I purchased a Nespresso D90 for home about 2 years ago. I was impressed with the in-store demonstration, and the espresso shots seemed pretty good. I had a bit of buyers remorse as I realized the gravity of the situation in locking myself into Nespresso's capsule system. But after ordering one box of everything they have, my wife and I found 2 or 3 varieties that we really liked. I enjoyed the system so much that I convinced my espresso-loving office mates to pool together and buy one for our office. The four of us share the machine and really enjoy making 'good' espresso at work. We love it, and the machine makes at least 2 or 3 shots daily, and has had no problems in over a year. My home machine, on the other hand, started to not be as hot as it used to. I decalcified the machine per Nespresso's instructions and it didn't help. Exit water temp was about 140, which is too cold. One call to Nespresso and a pre-paid, foam-lined case that looks like it should house some piece of military equipment arrived on at my door in 2 days containing a loaner machine. Wow. Their loaner machine was only putting out 150-ish degree water, still not so good. My machine returned in about 2 weeks with a technician note stating that they decalcified & adjusted the boiler. Now it was producing 165 degree water. Still seems just a bit on the cool side, but a lot better. Returned the loaner in the pre-paid case. Talk about customer service!
To the machine itself. It's stylish and and cleanup is almost non-existent due to the pods. No coffee grounds, only the waste water to contend with. Absolutely excellent in an office environment where access to a sink is somewhat limited. Yes it still requires a weekly trip to a sink for a cleaning, but in day-to-day use there is no mess what-so-ever. Just a perplexed-over-these-colored-tins-in-the-garbage janitorial staff.
The espresso, in my opinion, is actually pretty good. I know that the whole pre-ground, nitrogen-packed, mega-corp packaged pod-coffee idea is poo-pooed by a lot of folks around here, but it serves a purpose. No, it's not as good as having your own roaster around the corner. It's also quite a bit more expensive than buying whole beans as well. You're never going to get that 'god shot' from a Nespresso capsule. The varieties are pretty good, but even with the 12-14 types you will grow tired of them. Arpeggio, with it's 100% arabaca blend, is the best, IMHO. Ristretto's are pretty good too, and produce what you would expect as a typical 'Starbucks-like' espresso shot. Anything below about a '6' on their strength scale is so weak that you have to use 2, 3 (or more!) to make a decent latte, a $1-$1.50+ proposition. If your'e a latte-lover, stick to the really strong blends or you'll end up doubling your costs. Most of the varieties do produce a nice bit of reddish-brown crema. Not the tan-white fake stuff, real crema. The other benefit of the capsules is that it's so easy to use. Zero training required. You do need to be aware that unless you live in NYC (where there is a Nespresso store), you can't just hop on down to the local mega-mart for coffee. You have to order your capsules from Nespresso's website. Shipping, however, is a fixed amount and so it pays to order many boxes at a time and stock up. They usually have a shelf-life of about 6 months. But it's never taken more than 3 days to receive an order, so it's not a big deal, other than the cost.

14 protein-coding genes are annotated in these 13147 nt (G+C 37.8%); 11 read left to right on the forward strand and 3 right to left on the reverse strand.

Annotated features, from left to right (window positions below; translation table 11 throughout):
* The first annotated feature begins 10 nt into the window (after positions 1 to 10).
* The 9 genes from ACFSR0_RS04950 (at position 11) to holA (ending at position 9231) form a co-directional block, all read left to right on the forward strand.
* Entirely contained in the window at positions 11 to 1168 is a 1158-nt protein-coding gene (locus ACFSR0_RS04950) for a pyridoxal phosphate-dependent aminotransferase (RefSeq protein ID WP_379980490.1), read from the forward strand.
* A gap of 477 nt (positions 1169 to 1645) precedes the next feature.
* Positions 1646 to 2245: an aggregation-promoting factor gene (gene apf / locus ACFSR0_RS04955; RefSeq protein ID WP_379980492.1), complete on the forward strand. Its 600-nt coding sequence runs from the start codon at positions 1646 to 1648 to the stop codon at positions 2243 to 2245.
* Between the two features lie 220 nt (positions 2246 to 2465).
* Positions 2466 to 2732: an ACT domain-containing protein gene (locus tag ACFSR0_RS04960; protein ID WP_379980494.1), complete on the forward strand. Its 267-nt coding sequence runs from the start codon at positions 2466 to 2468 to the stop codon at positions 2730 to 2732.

In the end, I recently decided to replace my home Nespresso with a 'real' machine. The home Nespresso is now living out its days at my wife's office, much to the enjoyment of her staff. At home, I'm enjoying buying real beans, grinding them with a real grinder, and making a real mess of the kitchen again. But it's hard to say if the espresso is really and truly better. It will get there, but requires practice. The difference is that with a Nespresso, the shots are almost perfectly consistently average. Never fantastic, occasionally great, usually good, and only rarely bad (I've encountered a half-dozen duds over the past few years). With a regular mahcine, you get to play with grind, tamp pressure, different baskets, etc, etc, etc. Lots of room for success and failure. That's the strength and weakness of Nespresso. If you're willing to sacrifice the mystery and art of espresso for convenience and simplicity, and don't mind paying about 1/2 coffee-shop prices for home-made espresso, the Nespresso system may be right for you.